By Marquis d’Etroit
Detroit’s dirty little secret is out. After ten years of annual erotic exhibitions, and several on-the-road guerrilla exhibits – including openings in Sydney, Zurich, Vancouver and LA – The Dirty Show® has resurfaced from the underground. Not only has the event become one of Detroit’s biggest art openings, it seems to have become the Midwest’s hottest Valentine’s destination. People come from all over the country – mostly bordering states and Canada – and from overseas to attend what is considered the largest erotic art event on the planet.
“Sure, size matters, but fun matters a lot more”, Dirty Show® curator and founder, Jerry Vile explains. “It was never our goal to be the biggest erotic – the most art, the most people in attendance – all we want is to put on a fun, dynamic show. Obviously from our name, we don’t take ourselves too seriously; too much pretension can spoil art.” Last year, over 10,000 people passed through the doors, with over 12,000 expected this time around. “The crowd for Dirty has grown organically, word-of-mouth, because people will always find something at the show they feel compelled to share with friends.”
Whether that might be anatomically correct entranceways, midget burlesque performers, or any number of other sex-art installations, the exhibition is growing. Organizers keep finding bigger locations and adding additional days. Last year’s exhibition at Bert’s, a massive warehouse (15,000 sq ft) venue in Eastern Market, reached capacity before 11pm on three of the four nights it was held. This year they have kept the same venue and added a fifth night of debauchery.
The crowd is diverse, young and old, a melting pot of nationalities, mainstream and freak show. It is liberally peppered with those dressed in full fetish regalia, such as head to toe latex body suits, leather bondage gear or towering transvestites in trashy lingerie. It would seem many of the women forgo the lingerie boutique for the hardware store, as electrical tape seems to be all the rage.
The Dirty Show is an explosion of atmosphere, every surface plastered with art, depicting every act one imagines, and some others may wish to forget. There are dancers on stripper poles and in cages, go-go boys and girls grinding to an atmospheric soundtrack. It is an art exhibition on an almost cinematic scale, Felliniesque in nature, with the sensibility of David Lynch, and the grotesque humour of John Waters. Not that everything is weird or sexual; the majority of patrons appear to be just fun loving everyday people – friends, neighbors, even journalists. But, Dirty is also a magnet for every eccentric in the metro area. No one is judging anybody, but this is some of the best people watching anywhere.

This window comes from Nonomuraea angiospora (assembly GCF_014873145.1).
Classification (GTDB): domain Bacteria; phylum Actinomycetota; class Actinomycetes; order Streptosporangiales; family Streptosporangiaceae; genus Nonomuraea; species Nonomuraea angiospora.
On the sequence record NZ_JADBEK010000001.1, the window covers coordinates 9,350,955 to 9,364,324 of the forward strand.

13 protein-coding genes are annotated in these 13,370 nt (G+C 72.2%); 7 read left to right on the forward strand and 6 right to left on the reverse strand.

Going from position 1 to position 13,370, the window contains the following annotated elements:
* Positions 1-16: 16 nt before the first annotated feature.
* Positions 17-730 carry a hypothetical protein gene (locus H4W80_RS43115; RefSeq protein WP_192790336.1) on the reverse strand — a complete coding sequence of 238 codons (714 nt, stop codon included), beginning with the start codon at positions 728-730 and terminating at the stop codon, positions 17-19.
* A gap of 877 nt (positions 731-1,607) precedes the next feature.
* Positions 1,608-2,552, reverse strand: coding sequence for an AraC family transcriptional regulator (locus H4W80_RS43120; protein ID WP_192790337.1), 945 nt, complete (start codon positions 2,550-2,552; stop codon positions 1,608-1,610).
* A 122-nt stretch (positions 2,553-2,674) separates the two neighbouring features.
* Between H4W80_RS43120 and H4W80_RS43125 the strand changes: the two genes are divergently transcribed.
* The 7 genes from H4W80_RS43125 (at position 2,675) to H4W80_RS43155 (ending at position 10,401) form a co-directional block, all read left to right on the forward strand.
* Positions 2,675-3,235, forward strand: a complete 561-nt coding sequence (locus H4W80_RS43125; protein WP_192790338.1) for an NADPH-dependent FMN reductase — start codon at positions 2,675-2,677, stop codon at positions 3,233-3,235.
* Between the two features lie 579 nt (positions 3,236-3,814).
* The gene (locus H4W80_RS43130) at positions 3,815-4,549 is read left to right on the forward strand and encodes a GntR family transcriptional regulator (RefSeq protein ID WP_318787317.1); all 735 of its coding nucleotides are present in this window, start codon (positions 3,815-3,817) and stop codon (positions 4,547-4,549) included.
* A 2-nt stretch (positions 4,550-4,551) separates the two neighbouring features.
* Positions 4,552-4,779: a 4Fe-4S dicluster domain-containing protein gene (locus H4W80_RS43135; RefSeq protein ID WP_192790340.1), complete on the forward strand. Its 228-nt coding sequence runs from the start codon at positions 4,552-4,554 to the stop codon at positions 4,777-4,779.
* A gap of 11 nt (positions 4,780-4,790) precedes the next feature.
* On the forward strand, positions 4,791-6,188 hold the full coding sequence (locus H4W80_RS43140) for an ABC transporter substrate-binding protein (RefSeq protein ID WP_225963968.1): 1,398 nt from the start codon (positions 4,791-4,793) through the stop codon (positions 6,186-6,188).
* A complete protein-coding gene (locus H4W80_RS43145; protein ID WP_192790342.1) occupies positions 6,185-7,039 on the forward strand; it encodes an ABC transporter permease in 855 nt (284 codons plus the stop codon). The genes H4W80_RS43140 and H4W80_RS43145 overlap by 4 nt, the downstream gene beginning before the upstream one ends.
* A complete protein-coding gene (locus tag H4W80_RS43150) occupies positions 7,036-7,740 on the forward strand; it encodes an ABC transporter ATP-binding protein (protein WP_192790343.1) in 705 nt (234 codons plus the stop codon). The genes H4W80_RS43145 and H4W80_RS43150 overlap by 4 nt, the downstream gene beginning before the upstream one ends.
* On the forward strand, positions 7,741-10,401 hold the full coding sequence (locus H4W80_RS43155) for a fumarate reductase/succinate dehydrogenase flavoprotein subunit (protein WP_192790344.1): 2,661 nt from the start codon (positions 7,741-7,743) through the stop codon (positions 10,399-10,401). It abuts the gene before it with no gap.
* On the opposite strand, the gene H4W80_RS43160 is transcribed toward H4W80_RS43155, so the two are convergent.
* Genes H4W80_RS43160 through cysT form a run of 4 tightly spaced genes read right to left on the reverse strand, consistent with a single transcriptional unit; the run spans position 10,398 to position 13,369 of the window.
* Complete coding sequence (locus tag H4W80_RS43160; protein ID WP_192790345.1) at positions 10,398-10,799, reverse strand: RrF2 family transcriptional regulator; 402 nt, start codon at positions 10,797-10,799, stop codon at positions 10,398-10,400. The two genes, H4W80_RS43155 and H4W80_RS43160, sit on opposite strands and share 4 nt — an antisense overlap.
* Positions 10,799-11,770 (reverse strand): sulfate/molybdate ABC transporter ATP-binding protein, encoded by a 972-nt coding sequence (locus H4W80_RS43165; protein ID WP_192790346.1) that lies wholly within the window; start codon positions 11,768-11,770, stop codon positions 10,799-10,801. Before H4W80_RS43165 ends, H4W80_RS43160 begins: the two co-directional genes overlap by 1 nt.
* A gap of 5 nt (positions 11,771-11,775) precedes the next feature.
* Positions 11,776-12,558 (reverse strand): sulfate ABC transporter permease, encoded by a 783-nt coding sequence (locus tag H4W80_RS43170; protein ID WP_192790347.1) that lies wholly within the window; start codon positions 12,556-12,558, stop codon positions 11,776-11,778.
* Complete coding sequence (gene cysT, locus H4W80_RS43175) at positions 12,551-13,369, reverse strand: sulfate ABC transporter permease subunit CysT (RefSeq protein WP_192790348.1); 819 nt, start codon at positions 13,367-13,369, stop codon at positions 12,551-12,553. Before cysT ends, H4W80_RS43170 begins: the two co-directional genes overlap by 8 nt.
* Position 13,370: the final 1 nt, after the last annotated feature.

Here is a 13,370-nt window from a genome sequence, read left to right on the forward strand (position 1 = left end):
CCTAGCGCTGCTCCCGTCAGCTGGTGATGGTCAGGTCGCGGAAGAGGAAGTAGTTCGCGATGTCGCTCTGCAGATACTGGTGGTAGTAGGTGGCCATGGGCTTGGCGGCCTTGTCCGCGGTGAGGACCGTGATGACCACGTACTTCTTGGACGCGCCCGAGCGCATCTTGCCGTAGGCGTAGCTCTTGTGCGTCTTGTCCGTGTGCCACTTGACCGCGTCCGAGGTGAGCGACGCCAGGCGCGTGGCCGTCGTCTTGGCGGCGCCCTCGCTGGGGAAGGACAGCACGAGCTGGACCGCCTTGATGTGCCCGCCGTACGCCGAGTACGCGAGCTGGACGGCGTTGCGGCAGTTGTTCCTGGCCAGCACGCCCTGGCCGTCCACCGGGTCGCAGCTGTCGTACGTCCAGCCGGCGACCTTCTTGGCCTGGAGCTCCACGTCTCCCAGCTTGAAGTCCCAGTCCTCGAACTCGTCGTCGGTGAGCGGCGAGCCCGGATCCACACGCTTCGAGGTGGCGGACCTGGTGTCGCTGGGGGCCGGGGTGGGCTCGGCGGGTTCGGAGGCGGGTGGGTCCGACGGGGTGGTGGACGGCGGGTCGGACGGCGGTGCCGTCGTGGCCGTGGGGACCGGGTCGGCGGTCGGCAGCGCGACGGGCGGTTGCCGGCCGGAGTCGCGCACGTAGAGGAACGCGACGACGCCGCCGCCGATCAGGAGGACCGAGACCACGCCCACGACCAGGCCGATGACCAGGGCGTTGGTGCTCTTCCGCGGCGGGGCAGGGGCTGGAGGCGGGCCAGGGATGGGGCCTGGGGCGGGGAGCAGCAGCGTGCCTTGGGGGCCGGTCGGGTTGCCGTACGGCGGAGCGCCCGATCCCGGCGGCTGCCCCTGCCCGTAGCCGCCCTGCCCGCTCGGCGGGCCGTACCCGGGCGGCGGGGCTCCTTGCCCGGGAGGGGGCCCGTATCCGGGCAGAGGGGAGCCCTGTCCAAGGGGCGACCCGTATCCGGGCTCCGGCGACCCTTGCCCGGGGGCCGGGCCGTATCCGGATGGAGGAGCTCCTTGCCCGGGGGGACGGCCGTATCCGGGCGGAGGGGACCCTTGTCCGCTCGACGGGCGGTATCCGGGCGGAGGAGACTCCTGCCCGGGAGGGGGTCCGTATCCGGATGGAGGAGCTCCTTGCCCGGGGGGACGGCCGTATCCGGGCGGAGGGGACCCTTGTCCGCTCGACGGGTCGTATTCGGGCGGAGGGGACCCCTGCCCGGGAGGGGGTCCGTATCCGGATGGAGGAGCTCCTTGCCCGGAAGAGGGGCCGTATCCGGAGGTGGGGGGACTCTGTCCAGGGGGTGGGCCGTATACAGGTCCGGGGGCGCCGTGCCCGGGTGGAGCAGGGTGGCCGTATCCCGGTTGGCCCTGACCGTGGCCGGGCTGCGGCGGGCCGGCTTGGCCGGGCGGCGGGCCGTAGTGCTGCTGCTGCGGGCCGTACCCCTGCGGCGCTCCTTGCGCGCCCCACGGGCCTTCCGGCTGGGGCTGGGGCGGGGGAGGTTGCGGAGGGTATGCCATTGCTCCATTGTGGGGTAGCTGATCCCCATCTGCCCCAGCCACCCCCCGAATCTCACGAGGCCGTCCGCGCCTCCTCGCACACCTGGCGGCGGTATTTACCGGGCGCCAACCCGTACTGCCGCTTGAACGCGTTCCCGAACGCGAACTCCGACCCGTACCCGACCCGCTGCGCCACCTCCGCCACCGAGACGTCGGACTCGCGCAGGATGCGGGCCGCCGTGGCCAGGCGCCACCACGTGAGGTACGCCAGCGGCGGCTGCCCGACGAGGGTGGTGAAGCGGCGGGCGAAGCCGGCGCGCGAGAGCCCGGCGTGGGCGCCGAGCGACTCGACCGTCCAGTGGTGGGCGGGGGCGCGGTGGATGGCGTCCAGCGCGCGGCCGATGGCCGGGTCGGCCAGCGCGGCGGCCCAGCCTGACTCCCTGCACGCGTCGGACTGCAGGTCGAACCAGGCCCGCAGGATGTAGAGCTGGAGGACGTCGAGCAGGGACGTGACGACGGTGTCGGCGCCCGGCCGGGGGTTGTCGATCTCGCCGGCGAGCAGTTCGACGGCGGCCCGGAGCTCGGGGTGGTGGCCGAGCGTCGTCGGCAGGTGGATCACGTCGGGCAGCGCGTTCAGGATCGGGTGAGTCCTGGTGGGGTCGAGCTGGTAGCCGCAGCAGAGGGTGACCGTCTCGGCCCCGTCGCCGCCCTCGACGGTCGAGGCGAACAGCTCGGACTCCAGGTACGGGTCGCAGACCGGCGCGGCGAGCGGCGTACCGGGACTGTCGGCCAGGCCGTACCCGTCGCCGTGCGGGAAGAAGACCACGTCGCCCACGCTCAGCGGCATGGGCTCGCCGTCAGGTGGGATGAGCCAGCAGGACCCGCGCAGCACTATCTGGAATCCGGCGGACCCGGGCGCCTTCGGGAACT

Dirty is a juried show, culled from thousands of entries worldwide, and has always proven to be extremely interesting. The 300 piece plus exhibit features about every erotic idea that can be photographed, painted, sculpted or conceptualized, which can be overwhelming at first, but don’t worry, you’ll settle in. Get a drink, catch an odd stage performance – a mix of burlesque and vaudeville – or experience the up close and personal entertainment of the psycho puppet show, or the gorilla girl. Featured last year, with small sculpture and paintings, were Oscar winner (Alien), Swiss surrealist HR Giger, world renowned Detroit painters Glenn Barr and Niagara – both of whom have appeared on the cover of Juxtapoz – photographers Eric Kroll and Steve Diet, and photography from horror writer Clive Barker.
Though, much of The Dirty Show can be shocking for some, a good deal is genuinely artistic and, at times, quite beautiful. Curator Vile expounds, “If you are coming for titillation, this is not the place. It is an art exhibition. At the same time, if you’re easily offended this is not the place either, we do not censor and not everything will be pretty. Dirty is how the artists interpret, that somewhat forbidden theme, that most interests us. It is their technique and style, with, hopefully, some insight into the artist or the viewer.” Obviously, The Dirty Show is not for everyone but it is a contemporary take on a theme that dates back to the beginning of art itself. “There are works hanging in museums that were considered pornographic in their time,” continues Vile. “I can see how people would feel that way about some of our art, which is why we don’t permit minors. Our name alone should be enough to prepare anyone who may be offended.”
That said, The Dirty Show is one of a very few exhibitions, including The Detroit Auto Show, live sporting events and The Detroit Electronic Music Festival, that actually draw tourism to the Motor City, and it has become a popular Valentine’s destination for adventuresome singles, curious couples and lovers of art alike. So, if you’re feeling frisky this February, with just a touch of cabin fever, why not grab your significant other – and, perhaps, a rider’s crop – and head on down to Detroit’s own Dirty Show